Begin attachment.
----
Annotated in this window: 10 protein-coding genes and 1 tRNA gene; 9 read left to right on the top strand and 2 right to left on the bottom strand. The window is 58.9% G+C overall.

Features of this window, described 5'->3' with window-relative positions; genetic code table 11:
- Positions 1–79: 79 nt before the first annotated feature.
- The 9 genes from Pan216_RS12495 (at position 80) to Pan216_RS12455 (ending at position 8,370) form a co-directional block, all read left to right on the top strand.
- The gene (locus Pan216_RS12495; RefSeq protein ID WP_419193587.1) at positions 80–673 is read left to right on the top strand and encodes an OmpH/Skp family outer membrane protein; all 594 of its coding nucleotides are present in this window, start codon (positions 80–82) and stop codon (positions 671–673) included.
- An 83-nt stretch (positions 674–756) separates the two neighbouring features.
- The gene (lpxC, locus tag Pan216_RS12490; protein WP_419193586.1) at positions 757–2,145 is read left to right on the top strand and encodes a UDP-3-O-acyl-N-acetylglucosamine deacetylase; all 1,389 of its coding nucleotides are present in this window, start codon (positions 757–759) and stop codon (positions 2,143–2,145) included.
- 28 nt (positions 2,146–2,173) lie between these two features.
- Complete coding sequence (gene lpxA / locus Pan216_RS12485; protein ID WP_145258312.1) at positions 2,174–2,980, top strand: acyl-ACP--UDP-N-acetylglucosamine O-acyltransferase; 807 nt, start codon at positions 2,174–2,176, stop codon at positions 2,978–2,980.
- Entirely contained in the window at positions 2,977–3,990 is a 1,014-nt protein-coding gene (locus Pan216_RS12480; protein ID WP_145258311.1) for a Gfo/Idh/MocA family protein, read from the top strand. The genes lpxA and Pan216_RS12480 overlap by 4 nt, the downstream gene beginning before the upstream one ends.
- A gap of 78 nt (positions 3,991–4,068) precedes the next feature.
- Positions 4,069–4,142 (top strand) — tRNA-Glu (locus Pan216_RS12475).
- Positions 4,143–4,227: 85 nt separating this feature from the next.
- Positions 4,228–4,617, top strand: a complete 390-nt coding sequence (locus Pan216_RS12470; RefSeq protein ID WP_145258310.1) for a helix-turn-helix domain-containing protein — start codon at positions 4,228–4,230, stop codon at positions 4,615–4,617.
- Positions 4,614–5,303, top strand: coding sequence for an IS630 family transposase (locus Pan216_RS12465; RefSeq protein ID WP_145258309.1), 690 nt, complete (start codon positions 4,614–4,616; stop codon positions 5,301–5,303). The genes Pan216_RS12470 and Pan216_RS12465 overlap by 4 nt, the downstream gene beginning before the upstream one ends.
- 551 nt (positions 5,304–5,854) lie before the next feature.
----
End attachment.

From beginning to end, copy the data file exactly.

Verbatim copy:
Annotated in this window: 10 protein-coding genes and 1 tRNA gene; 9 read left to right on the top strand and 2 right to left on the bottom strand. The window is 58.9% G+C overall.

Features of this window, described 5'->3' with window-relative positions; genetic code table 11:
- Positions 1–79: 79 nt before the first annotated feature.
- The 9 genes from Pan216_RS12495 (at position 80) to Pan216_RS12455 (ending at position 8,370) form a co-directional block, all read left to right on the top strand.
- The gene (locus Pan216_RS12495; RefSeq protein ID WP_419193587.1) at positions 80–673 is read left to right on the top strand and encodes an OmpH/Skp family outer membrane protein; all 594 of its coding nucleotides are present in this window, start codon (positions 80–82) and stop codon (positions 671–673) included.
- An 83-nt stretch (positions 674–756) separates the two neighbouring features.
- The gene (lpxC, locus tag Pan216_RS12490; protein WP_419193586.1) at positions 757–2,145 is read left to right on the top strand and encodes a UDP-3-O-acyl-N-acetylglucosamine deacetylase; all 1,389 of its coding nucleotides are present in this window, start codon (positions 757–759) and stop codon (positions 2,143–2,145) included.
- 28 nt (positions 2,146–2,173) lie between these two features.
- Complete coding sequence (gene lpxA / locus Pan216_RS12485; protein ID WP_145258312.1) at positions 2,174–2,980, top strand: acyl-ACP--UDP-N-acetylglucosamine O-acyltransferase; 807 nt, start codon at positions 2,174–2,176, stop codon at positions 2,978–2,980.
- Entirely contained in the window at positions 2,977–3,990 is a 1,014-nt protein-coding gene (locus Pan216_RS12480; protein ID WP_145258311.1) for a Gfo/Idh/MocA family protein, read from the top strand. The genes lpxA and Pan216_RS12480 overlap by 4 nt, the downstream gene beginning before the upstream one ends.
- A gap of 78 nt (positions 3,991–4,068) precedes the next feature.
- Positions 4,069–4,142 (top strand) — tRNA-Glu (locus Pan216_RS12475).
- Positions 4,143–4,227: 85 nt separating this feature from the next.
- Positions 4,228–4,617, top strand: a complete 390-nt coding sequence (locus Pan216_RS12470; RefSeq protein ID WP_145258310.1) for a helix-turn-helix domain-containing protein — start codon at positions 4,228–4,230, stop codon at positions 4,615–4,617.
- Positions 4,614–5,303, top strand: coding sequence for an IS630 family transposase (locus Pan216_RS12465; RefSeq protein ID WP_145258309.1), 690 nt, complete (start codon positions 4,614–4,616; stop codon positions 5,301–5,303). The genes Pan216_RS12470 and Pan216_RS12465 overlap by 4 nt, the downstream gene beginning before the upstream one ends.
- 551 nt (positions 5,304–5,854) lie before the next feature.